4 Anthesterion, on the road to Miletus
I flee. I rise now from a vision in which all is made plain to me. As much as I wish to linger over the fond memory of the night spent in the arms of Mithradates, this hurried note will convey, while I rest along the mean track, the sharpness of the moment for me, for I am convinced that, for my position and my leadership, for the success of this invasion, I must not again make such adventure, and that I have committed a grave offense to the god. For this I ask what sacrifice I must make, and am told:
For this defiance, and seduction to pleasure, will I see the death of all I hold dear. And for this, I will be forced to abdicate my leadership before any true empire is founded from my loins, and I will not prevail to history. My line will die with me. My grief is profound, and yet there is the coldness of justice in it. I did not heed my god, and yielded once again to Dionysion, and this is my cold reward.
I plead with Ares, and with Zeus, to have pity upon one who erred no more than Zeus himself in his pursuit of Ganymede. However, I know with the certainty of the coldness that envelopes me in this early dawn, that it is not my adventure with my enemy that offends the eyes of the god, but the risk in so doing, that I have made to my countrymen, to my mission, and to the army. In this, I deserve all the wrath, and concession of my place to one more worthy to lead. Parmenion was right: these risks, if known, would cause my leadership to fail; and when it is eventually discovered, my leadership will fail.
This I have learned in vision. I write this as smoke of the sacrifice rises into the dark and cloudy dawn - I am still several hours from the camp we made at Miletus, and can ride no more for now, for I spent the night waked, in the bed of this uncanny man, and learned things of myself and my own passion that I had so many times wanted to learn, but could not, in the clutches of my hated lover, Hephaestion; all of what is broken in me, and what, whole.
My assignation was not what I expected, nor what lay in the idle fantasy of dark night; but something both more sinister and more revelatory of what I am; what I truly am. Since I cannot rest, nor sleep, the passion and the pain of the god has sundered me from sleep, and all the evidence of sleeplessness is in the tingling of my limbs, and the vagueness of my eyes as they scan the horizon, a certain lack of attention that comes and goes. And a lingering soreness from the rage of excess lust, which slaked my passion entire. And the vision that follows which leaves the future empire in ruin.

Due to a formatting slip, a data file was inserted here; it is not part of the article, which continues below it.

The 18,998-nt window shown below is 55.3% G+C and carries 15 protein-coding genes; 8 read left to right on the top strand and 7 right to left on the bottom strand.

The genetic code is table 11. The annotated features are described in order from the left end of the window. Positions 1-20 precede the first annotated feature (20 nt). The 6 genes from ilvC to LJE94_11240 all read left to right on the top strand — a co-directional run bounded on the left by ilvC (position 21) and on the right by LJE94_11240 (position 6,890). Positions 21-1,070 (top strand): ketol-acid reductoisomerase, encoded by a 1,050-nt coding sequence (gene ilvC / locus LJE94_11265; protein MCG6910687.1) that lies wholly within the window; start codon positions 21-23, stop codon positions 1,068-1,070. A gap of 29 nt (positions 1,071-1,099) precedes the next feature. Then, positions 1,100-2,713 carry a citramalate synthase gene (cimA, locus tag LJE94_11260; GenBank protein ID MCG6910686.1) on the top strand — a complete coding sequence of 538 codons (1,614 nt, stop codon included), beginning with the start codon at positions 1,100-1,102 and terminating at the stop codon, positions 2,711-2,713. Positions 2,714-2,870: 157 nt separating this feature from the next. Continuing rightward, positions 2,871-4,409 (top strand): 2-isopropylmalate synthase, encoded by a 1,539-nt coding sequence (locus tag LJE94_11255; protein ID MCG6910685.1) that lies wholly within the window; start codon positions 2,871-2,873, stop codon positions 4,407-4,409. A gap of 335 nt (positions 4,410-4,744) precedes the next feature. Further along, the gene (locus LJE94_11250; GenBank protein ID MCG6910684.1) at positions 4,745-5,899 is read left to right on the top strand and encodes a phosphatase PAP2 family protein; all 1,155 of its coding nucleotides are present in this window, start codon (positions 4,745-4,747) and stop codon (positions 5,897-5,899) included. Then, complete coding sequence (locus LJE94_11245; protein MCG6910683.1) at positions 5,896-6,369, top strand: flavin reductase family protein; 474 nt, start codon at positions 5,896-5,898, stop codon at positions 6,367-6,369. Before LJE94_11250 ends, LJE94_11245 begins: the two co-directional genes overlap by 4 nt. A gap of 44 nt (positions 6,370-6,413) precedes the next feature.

First was my turn, from the slight tendernesses that opened, there emerged from me a rage of rapine - that was his desire to have of me -- and only a few times had I had this rage on me with my love, to subdue him; and only those times had I seen this glimpse of myself as conquerer in sexual terms; the mere reflection of that I felt with Scheravasana in the night before the battle at Samos. His were different, here was my enemy at large, taken by stealth, and in my power entire. His desire made him my slave, and his attraction to me was as much for my learning and culture as for the shape of me. The wound upon my collar, still ripe, intrigued him that I lived so close to violence that was for him, mere theory, and many times during that endless night his hand wandered to the place where my shoulder was marred, and caressed it, the symbol of my violence, to match the rage of unfulfilled desire that poured itself into him.
But there was more than this, far more, for as I loved to talk my way through passion, so did he, and when our bodies were spent we lingered in deep study of the empire he served, and which I opposed. We were both comrade and enemy, allied together by desire, but more -- a common belief and common theory; for he well knew the ancient theories of warfare, though he had little experience of same, and shared with me all that dogged him about the poor politics and strategies of his new emperor, Darius. These I was fascinated to learn, nearly as much as learning the depth of my own desires.
Now the morning rises fast and I lose my stealth. There is no time for beard to grow again, and as I plan my reapproach to the camp I must rely upon the anonymity of my mean clothing, rumpled with use and travel and sweat, to conceal me in the rough terrain as I resume my place. My original plan is to reapproach by way of the campfire of Schera, who will use her own divine method to know when to await me. More on the morrow, when I have rested.